Tips for Raising Readers and Writers

Established in 1990 by the Black Caucus of the National Council of Teachers of English (NCTE), the National African American Read-In (AARI) is our nation’s oldest event dedicated to promoting diversity in literature. The aim of the AARI is to make literacy a significant part of Black History Month and to shine light upon black authors.

“It is important for all of us to see ourselves in books.”
– Dr. Jerrie Cobb Scott, founder of the African American Read-In

We’re sharing, here, a timeline so you can observe some recent events concerning African Americans in our nation. The crazy part for me is that all but two of the items on this timeline happened in my lifetime. We’re making gains, but we’ve still got some work to do.

  • 1960  Ruby Bridges is the first African American to attend an all-white school following a court-ordered integration in New Orleans, Louisiana.
Norman Rockwell's portrayal of Ruby Bridges on her way to school. 
The Problem We All Live With
Norman Rockwell's portrayal of Ruby Bridges on her way to school. The Problem We All Live With

1962 The Snowy Day by Jack Ezra Keats is published and is regarded as the first picture book portraying an African American child as a protagonist and wins a major award; the Caledecott honors the most distinguished American picture book for children.
Note: Keats is not a black author. His parents were poor, Jewish immigrants who lived in Brooklyn, NY. Keats changed his name to avoid anti-Semitism.
1966 Michelle Nichols is cast as a black, female officer on television’s Star Trek.
1968 Corduroy, by Don Freeman, features a black protagonist.
1975 Virginia Hamilton is the first African American to win the Newbery Medal for M.C. Higgins, The Great.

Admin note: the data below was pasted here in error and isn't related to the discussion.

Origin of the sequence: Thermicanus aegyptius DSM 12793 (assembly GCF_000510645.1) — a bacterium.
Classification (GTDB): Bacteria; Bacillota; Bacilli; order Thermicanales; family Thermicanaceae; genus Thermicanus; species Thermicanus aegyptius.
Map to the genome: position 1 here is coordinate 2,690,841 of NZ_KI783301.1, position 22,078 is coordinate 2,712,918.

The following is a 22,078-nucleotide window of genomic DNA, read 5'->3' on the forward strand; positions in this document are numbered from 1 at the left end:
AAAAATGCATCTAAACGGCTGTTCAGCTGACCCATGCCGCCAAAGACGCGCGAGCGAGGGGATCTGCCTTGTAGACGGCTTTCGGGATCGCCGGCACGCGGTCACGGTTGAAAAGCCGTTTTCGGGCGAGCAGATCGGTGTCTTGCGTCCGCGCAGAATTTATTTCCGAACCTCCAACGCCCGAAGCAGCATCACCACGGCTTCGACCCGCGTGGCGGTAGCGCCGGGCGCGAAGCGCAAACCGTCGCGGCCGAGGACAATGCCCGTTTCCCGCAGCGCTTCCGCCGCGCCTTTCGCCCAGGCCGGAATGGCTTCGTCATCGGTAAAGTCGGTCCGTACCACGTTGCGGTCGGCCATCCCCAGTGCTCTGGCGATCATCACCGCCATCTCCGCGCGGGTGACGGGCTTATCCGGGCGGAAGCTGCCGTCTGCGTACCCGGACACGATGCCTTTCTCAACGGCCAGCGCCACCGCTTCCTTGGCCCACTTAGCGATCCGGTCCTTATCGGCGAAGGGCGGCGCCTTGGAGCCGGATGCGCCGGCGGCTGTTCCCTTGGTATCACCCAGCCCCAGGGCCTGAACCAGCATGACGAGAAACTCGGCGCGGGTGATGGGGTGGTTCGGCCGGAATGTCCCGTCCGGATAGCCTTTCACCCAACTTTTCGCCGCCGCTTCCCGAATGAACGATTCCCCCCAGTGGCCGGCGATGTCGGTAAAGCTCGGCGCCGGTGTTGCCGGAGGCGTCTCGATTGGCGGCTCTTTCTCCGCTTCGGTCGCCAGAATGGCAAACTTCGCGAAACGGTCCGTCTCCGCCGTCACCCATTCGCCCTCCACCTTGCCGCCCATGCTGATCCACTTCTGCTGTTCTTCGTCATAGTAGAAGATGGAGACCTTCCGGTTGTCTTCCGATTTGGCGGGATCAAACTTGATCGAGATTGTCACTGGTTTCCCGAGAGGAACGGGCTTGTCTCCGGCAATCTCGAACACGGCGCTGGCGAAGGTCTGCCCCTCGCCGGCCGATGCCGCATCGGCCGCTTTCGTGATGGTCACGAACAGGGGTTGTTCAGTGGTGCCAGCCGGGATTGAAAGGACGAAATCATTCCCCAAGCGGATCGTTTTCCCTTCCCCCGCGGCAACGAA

1976 Roots: The Saga of an American Family by Alex Haley is published.
Leo and Diane Dillon are the first illustrators of color to win the Caldecott Medal award for illustrating Why Mosquitos Buzz in People’s Ears.
1982 Michael Jackson releases Thriller which becomes the single best-selling album of all time.
1986 Legislation establishes Martin Luther King, Jr. Day on January twentieth as a national holiday. It’s celebrated on the third Monday every January.
2008 Barack Obama is elected as the 44th president of the United States of American and is the first African American to be elected.
2010 The Walt Disney Company crowns its first African American Disney Princess, Tiana.
2014 The social media hashtag #WeNeed DiverseBooks is launched.
2022 Entrepreneur and children’s book author Veronica N. Chapman launches Black Children’s Book Week, a week celebrating black children and the people who make sure they’re represented in books.
The National African American Read-In has reached more than six million participants around the world. We at Book Bums would like to take part in this tradition, so we’re sharing lots of information with you to help you promote outstanding books that truly are a delight for everyone.

Tips for Families

Mark your calendars so you remember to support the African American Read-In anytime in February of this year. Share some outstanding books written by African American authors or featuring African American children with some kids you adore.

Our recommendations include: